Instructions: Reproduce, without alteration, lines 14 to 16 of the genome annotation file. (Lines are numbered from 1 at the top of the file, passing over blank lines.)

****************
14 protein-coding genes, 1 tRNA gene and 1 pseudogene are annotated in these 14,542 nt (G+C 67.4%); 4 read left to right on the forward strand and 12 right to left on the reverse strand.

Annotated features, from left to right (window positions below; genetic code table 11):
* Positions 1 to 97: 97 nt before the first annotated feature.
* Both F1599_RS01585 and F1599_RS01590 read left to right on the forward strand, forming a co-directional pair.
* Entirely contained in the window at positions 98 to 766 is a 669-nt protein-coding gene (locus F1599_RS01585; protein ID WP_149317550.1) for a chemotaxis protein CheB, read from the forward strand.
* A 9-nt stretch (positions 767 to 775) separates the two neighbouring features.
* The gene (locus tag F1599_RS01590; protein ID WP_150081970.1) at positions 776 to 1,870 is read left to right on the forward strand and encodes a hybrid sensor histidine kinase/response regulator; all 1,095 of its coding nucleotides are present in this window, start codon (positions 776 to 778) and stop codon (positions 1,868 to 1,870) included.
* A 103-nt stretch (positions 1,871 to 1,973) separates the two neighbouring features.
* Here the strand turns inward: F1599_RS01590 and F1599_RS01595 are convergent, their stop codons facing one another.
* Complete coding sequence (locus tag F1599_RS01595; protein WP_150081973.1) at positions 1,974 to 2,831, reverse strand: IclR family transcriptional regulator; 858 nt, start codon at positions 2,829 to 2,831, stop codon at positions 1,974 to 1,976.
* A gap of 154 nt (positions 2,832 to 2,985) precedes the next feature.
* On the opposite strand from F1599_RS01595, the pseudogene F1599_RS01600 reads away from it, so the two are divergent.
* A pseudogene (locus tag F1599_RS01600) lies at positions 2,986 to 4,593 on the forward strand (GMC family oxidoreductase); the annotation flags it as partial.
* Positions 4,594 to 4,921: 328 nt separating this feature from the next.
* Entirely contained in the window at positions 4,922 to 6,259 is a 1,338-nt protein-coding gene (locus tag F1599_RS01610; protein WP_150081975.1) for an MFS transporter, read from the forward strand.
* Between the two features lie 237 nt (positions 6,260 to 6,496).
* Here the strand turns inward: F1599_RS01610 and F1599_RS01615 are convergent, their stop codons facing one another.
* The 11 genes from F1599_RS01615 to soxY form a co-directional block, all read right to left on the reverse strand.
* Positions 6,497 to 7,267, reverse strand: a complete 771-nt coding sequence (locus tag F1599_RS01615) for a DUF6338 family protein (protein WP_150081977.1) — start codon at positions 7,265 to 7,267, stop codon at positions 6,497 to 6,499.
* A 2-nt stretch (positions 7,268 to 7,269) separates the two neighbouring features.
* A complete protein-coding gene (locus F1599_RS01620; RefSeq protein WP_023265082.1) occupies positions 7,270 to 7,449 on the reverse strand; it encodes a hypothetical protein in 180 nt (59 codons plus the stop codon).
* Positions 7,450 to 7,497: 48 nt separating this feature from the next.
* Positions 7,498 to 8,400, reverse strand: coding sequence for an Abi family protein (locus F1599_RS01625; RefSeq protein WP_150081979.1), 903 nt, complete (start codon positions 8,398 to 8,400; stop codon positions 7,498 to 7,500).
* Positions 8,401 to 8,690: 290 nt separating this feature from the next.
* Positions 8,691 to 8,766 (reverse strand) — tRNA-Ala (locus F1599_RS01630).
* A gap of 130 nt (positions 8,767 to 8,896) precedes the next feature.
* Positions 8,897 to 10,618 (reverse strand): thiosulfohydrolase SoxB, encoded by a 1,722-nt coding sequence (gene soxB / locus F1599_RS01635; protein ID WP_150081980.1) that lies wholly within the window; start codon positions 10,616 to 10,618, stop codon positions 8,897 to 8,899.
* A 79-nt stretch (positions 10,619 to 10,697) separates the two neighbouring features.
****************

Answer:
* Positions 4,594 to 4,921: 328 nt separating this feature from the next.
* Entirely contained in the window at positions 4,922 to 6,259 is a 1,338-nt protein-coding gene (locus tag F1599_RS01610; protein WP_150081975.1) for an MFS transporter, read from the forward strand.
* Between the two features lie 237 nt (positions 6,260 to 6,496).